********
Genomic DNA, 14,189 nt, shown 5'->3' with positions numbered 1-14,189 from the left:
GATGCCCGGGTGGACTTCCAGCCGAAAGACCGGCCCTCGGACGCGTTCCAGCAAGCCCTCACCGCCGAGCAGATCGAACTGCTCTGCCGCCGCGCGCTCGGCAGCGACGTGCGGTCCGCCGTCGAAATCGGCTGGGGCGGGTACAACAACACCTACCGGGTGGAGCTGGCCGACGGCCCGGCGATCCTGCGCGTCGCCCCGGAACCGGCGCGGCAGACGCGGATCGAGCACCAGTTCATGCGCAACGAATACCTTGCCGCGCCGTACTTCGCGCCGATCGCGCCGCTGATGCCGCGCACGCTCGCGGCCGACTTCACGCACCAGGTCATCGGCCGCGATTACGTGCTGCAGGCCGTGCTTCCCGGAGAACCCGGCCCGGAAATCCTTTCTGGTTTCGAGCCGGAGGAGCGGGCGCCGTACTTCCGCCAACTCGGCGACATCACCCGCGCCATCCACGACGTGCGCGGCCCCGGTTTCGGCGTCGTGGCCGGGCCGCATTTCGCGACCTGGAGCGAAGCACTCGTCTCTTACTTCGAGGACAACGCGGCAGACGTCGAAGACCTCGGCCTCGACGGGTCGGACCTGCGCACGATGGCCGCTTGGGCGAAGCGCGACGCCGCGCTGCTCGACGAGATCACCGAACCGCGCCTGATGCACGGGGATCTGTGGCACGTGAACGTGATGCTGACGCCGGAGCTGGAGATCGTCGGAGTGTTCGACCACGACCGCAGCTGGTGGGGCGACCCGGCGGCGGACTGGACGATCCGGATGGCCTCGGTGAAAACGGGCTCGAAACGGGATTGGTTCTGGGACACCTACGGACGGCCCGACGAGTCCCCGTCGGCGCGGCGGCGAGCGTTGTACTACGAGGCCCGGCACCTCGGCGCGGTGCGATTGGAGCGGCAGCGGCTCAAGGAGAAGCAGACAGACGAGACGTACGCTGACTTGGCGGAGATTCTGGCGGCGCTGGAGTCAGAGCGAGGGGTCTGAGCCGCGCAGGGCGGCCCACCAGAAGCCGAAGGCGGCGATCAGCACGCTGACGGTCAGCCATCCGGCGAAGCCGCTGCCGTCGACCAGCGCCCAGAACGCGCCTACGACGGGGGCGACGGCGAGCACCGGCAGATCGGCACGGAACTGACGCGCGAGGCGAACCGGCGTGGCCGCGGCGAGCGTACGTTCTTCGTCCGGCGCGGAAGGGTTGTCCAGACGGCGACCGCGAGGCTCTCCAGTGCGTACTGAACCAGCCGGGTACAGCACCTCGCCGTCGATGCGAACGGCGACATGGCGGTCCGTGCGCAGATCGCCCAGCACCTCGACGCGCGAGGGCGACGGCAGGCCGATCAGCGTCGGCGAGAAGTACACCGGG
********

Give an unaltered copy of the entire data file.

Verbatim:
Genomic DNA, 14,189 nt, shown 5'->3' with positions numbered 1-14,189 from the left:
GATGCCCGGGTGGACTTCCAGCCGAAAGACCGGCCCTCGGACGCGTTCCAGCAAGCCCTCACCGCCGAGCAGATCGAACTGCTCTGCCGCCGCGCGCTCGGCAGCGACGTGCGGTCCGCCGTCGAAATCGGCTGGGGCGGGTACAACAACACCTACCGGGTGGAGCTGGCCGACGGCCCGGCGATCCTGCGCGTCGCCCCGGAACCGGCGCGGCAGACGCGGATCGAGCACCAGTTCATGCGCAACGAATACCTTGCCGCGCCGTACTTCGCGCCGATCGCGCCGCTGATGCCGCGCACGCTCGCGGCCGACTTCACGCACCAGGTCATCGGCCGCGATTACGTGCTGCAGGCCGTGCTTCCCGGAGAACCCGGCCCGGAAATCCTTTCTGGTTTCGAGCCGGAGGAGCGGGCGCCGTACTTCCGCCAACTCGGCGACATCACCCGCGCCATCCACGACGTGCGCGGCCCCGGTTTCGGCGTCGTGGCCGGGCCGCATTTCGCGACCTGGAGCGAAGCACTCGTCTCTTACTTCGAGGACAACGCGGCAGACGTCGAAGACCTCGGCCTCGACGGGTCGGACCTGCGCACGATGGCCGCTTGGGCGAAGCGCGACGCCGCGCTGCTCGACGAGATCACCGAACCGCGCCTGATGCACGGGGATCTGTGGCACGTGAACGTGATGCTGACGCCGGAGCTGGAGATCGTCGGAGTGTTCGACCACGACCGCAGCTGGTGGGGCGACCCGGCGGCGGACTGGACGATCCGGATGGCCTCGGTGAAAACGGGCTCGAAACGGGATTGGTTCTGGGACACCTACGGACGGCCCGACGAGTCCCCGTCGGCGCGGCGGCGAGCGTTGTACTACGAGGCCCGGCACCTCGGCGCGGTGCGATTGGAGCGGCAGCGGCTCAAGGAGAAGCAGACAGACGAGACGTACGCTGACTTGGCGGAGATTCTGGCGGCGCTGGAGTCAGAGCGAGGGGTCTGAGCCGCGCAGGGCGGCCCACCAGAAGCCGAAGGCGGCGATCAGCACGCTGACGGTCAGCCATCCGGCGAAGCCGCTGCCGTCGACCAGCGCCCAGAACGCGCCTACGACGGGGGCGACGGCGAGCACCGGCAGATCGGCACGGAACTGACGCGCGAGGCGAACCGGCGTGGCCGCGGCGAGCGTACGTTCTTCGTCCGGCGCGGAAGGGTTGTCCAGACGGCGACCGCGAGGCTCTCCAGTGCGTACTGAACCAGCCGGGTACAGCACCTCGCCGTCGATGCGAACGGCGACATGGCGGTCCGTGCGCAGATCGCCCAGCACCTCGACGCGCGAGGGCGACGGCAGGCCGATCAGCGTCGGCGAGAAGTACACCGGG